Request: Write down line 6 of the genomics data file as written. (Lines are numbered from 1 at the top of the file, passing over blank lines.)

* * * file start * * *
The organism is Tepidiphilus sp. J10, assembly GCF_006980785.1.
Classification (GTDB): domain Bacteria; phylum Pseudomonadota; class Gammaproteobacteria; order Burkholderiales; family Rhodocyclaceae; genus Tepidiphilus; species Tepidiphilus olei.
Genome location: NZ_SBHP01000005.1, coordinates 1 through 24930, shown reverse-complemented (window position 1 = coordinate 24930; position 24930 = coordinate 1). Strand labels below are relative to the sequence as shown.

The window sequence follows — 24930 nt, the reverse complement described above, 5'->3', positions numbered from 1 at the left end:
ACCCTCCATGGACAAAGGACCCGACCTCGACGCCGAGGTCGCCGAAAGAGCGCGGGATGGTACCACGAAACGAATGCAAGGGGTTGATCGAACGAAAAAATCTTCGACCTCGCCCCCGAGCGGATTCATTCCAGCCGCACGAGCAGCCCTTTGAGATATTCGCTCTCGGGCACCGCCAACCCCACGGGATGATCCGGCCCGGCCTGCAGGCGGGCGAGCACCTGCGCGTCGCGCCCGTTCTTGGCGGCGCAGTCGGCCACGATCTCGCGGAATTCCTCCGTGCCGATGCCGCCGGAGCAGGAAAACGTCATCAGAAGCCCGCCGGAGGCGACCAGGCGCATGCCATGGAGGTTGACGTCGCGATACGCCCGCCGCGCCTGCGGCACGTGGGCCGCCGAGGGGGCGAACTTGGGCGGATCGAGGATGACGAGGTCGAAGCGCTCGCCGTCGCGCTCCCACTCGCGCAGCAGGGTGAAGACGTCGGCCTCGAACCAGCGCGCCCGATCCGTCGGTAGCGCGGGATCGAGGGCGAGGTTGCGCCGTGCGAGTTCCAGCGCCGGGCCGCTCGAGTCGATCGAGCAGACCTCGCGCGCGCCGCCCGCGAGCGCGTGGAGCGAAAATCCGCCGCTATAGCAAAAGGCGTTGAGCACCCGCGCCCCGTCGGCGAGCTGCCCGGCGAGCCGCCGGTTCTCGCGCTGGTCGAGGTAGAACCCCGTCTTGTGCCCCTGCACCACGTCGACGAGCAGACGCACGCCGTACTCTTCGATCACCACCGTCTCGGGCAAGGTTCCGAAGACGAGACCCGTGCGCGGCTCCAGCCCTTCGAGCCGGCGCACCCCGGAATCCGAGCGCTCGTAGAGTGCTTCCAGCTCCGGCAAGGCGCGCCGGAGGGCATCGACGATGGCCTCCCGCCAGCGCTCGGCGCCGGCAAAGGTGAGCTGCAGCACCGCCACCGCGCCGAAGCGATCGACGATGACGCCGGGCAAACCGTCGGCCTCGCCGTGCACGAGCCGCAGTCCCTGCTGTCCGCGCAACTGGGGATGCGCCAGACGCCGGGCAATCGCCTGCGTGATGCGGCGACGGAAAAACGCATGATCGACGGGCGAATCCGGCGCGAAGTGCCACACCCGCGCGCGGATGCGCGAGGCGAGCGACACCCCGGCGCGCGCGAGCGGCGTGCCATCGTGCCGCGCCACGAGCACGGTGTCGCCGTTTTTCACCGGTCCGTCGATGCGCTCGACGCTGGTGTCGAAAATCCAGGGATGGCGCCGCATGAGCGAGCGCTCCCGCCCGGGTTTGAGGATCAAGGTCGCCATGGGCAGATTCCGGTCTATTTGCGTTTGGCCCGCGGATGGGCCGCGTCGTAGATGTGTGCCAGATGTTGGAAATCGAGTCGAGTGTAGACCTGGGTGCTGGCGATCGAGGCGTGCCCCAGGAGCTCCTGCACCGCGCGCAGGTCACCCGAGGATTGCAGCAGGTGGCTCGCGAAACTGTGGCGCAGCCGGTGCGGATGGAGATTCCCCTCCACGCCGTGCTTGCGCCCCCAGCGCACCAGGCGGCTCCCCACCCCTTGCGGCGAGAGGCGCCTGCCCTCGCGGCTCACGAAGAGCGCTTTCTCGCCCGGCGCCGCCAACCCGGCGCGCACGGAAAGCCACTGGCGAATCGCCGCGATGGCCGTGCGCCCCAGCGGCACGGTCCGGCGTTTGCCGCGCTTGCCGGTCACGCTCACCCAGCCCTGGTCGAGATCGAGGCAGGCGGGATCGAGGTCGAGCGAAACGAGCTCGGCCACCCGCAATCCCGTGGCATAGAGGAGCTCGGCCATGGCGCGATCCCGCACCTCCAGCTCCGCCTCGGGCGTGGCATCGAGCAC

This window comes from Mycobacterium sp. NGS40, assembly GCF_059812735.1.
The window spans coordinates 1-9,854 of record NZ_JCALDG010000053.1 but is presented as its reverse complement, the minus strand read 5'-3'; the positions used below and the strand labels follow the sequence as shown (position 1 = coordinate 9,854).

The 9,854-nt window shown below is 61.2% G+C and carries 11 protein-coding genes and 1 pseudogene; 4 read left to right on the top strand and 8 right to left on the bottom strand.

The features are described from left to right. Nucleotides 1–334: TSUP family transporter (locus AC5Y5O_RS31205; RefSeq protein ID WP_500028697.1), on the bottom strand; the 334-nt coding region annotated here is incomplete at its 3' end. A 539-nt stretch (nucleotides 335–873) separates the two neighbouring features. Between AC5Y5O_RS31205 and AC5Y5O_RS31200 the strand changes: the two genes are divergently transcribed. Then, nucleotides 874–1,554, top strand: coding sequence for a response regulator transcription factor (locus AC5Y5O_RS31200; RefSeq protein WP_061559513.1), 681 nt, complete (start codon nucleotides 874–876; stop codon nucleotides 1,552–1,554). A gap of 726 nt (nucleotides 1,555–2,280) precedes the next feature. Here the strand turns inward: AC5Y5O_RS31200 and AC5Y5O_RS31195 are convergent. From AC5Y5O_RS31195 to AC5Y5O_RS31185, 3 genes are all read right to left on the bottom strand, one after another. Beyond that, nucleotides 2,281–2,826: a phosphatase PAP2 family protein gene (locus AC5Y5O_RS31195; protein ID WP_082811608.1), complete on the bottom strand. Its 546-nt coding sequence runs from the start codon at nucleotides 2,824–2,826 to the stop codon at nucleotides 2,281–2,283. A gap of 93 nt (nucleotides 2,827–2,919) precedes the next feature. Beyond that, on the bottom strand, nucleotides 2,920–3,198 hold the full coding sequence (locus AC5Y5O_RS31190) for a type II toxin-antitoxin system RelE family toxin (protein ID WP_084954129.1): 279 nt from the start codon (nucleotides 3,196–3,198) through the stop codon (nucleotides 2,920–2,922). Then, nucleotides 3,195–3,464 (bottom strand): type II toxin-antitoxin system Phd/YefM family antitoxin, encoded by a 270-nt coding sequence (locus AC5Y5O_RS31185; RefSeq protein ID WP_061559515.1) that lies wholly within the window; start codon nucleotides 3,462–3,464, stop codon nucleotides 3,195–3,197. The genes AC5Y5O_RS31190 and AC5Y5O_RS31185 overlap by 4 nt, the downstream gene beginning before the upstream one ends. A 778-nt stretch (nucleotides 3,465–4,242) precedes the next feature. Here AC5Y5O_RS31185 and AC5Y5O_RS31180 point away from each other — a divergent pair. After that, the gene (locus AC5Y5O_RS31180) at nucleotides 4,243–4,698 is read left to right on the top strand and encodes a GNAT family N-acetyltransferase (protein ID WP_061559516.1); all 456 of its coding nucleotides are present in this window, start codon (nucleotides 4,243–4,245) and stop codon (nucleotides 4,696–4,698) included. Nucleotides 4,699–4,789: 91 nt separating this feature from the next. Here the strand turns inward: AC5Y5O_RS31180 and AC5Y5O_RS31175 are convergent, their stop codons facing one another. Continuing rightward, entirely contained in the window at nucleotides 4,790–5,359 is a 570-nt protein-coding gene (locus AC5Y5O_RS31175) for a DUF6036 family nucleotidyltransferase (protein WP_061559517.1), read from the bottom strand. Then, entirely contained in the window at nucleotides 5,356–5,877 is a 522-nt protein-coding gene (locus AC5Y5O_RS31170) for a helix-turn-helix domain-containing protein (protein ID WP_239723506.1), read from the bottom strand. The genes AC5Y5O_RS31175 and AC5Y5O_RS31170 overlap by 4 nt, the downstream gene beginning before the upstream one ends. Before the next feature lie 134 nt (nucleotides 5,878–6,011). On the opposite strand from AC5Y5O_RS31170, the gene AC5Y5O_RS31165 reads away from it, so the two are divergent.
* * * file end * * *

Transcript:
This window comes from Mycobacterium sp. NGS40, assembly GCF_059812735.1.